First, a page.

The Asian American Journalists Association (AAJA), New York Chapter, will be hosting a Trivia Bowl on Friday, May 18, at ABC News studios in New York City. The MC will be JuJu Chang. The proceeds from the event “go toward supporting students who pursue the journalism profession; providing increased training to AAPI journalists (through stipends/scholarships) so they can be effective leaders for positive change in the industry with a commitment to diversity in the newsroom, and forging stronger ties within the AAPI communities.”
AABANY is taking a table and we are looking for some fellow team members whose minds are filled with useless knowledge that comes in handy during Trivial Pursuit, Jeopardy and events like this Trivia Bowl. Maybe you have knowledge in certain categories, like sports, music, history, film or science. That’s fine; we can pool our trivial knowledge together to form a winning team.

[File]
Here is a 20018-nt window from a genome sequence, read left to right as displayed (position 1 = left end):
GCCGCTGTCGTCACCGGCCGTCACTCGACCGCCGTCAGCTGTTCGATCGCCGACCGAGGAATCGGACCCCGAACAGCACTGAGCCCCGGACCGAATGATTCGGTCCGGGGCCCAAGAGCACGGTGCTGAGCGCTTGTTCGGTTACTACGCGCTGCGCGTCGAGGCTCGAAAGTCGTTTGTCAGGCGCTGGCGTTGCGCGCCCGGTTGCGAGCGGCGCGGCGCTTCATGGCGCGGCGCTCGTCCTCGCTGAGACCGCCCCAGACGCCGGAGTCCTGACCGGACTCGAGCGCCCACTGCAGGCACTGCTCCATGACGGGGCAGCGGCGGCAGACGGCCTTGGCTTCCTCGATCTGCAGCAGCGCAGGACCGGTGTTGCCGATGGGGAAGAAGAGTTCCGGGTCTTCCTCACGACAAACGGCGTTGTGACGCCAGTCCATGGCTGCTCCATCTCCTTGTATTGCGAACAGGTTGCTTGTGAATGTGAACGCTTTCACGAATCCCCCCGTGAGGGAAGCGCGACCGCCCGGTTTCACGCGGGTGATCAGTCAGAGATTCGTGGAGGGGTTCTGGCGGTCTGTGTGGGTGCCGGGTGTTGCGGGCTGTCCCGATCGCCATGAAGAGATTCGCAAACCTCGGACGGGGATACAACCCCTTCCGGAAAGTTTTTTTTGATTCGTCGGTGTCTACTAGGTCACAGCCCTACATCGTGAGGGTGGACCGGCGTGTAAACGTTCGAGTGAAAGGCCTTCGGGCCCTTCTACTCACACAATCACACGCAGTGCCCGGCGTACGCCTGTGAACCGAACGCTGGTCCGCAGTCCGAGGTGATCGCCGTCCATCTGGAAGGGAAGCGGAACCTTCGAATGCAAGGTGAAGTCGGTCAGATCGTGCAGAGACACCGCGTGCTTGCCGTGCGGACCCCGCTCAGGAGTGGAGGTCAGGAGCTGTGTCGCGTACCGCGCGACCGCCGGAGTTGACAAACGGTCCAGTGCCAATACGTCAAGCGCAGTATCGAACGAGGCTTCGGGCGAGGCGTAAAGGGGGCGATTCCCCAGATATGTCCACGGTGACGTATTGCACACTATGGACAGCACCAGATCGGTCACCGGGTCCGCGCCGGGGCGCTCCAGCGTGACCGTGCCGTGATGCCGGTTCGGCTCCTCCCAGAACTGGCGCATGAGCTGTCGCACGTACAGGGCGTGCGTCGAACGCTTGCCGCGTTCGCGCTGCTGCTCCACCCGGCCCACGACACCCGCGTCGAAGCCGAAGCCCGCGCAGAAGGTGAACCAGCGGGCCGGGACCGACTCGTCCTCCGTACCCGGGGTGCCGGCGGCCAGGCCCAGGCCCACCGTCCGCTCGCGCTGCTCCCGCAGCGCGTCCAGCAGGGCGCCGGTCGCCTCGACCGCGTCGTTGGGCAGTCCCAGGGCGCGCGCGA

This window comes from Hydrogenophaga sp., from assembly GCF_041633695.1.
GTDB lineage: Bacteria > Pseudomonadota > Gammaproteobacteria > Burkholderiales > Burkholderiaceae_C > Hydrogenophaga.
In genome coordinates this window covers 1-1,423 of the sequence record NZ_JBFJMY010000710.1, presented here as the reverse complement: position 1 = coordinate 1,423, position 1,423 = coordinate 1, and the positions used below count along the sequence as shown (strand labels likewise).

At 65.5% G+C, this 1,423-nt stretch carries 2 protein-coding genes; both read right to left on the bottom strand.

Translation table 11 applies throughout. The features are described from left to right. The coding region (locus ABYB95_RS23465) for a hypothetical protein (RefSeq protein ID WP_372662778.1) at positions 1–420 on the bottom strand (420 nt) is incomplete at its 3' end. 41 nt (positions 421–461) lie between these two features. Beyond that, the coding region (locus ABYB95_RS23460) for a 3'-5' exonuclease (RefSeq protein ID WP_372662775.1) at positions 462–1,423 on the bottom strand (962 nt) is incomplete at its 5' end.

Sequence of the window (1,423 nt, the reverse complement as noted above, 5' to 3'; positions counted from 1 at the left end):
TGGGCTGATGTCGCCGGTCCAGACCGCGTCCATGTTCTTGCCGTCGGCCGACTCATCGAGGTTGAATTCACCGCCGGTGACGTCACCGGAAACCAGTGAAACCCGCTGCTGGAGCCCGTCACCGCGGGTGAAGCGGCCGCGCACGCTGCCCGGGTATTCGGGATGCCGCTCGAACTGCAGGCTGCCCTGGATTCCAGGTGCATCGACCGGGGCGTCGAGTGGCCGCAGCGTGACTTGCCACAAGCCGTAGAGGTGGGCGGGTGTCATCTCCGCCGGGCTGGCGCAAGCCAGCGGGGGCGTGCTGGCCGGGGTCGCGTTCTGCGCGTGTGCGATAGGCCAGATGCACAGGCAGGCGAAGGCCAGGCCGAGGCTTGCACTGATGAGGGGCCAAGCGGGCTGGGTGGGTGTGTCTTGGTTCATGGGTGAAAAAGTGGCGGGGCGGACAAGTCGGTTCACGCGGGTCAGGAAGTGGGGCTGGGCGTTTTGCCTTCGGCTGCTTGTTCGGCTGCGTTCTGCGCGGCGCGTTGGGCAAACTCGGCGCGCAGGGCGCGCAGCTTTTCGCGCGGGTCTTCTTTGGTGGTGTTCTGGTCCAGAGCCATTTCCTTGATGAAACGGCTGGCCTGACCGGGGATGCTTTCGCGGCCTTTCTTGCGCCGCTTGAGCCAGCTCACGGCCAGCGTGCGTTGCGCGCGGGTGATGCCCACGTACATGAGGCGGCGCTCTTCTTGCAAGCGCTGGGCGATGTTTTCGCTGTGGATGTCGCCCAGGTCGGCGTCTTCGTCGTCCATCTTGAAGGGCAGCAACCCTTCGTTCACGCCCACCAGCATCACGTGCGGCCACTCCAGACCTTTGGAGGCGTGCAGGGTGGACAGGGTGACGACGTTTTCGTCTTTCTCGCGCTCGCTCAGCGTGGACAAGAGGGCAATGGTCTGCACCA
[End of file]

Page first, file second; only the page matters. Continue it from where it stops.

I don’t think we get anything other than bragging rights if we win, but I’ve been told that when this event was held by AAJA in other parts of the country, the lawyers’ teams tended to do well, so I feel like our New York lawyers should do no less. Come on, New York attorneys – let’s represent!
Also, AABANY is helping to get APA judges to participate as judges for the event, scoring the answers submitted by the teams entered.
More information can be gleaned from the event website: http://chapters.aaja.org/NewYork/?page_id=2194. If you are interested in joining, contact email@example.com.
Obama Judicial Appointments Infographic
Obama Judicial Appointments Infographic
Seen on Twitter from @jesseclee44, great infographic about Obama’s successes and obstacles encountered in making appointments to the bench. While Obama has made great strides in increasing diversity on the bench, including doubling the number of APAs on the bench, he has faced lengthy confirmation delays – 151 days for circuit judges, 103 days for district court. Take a look and share your comments.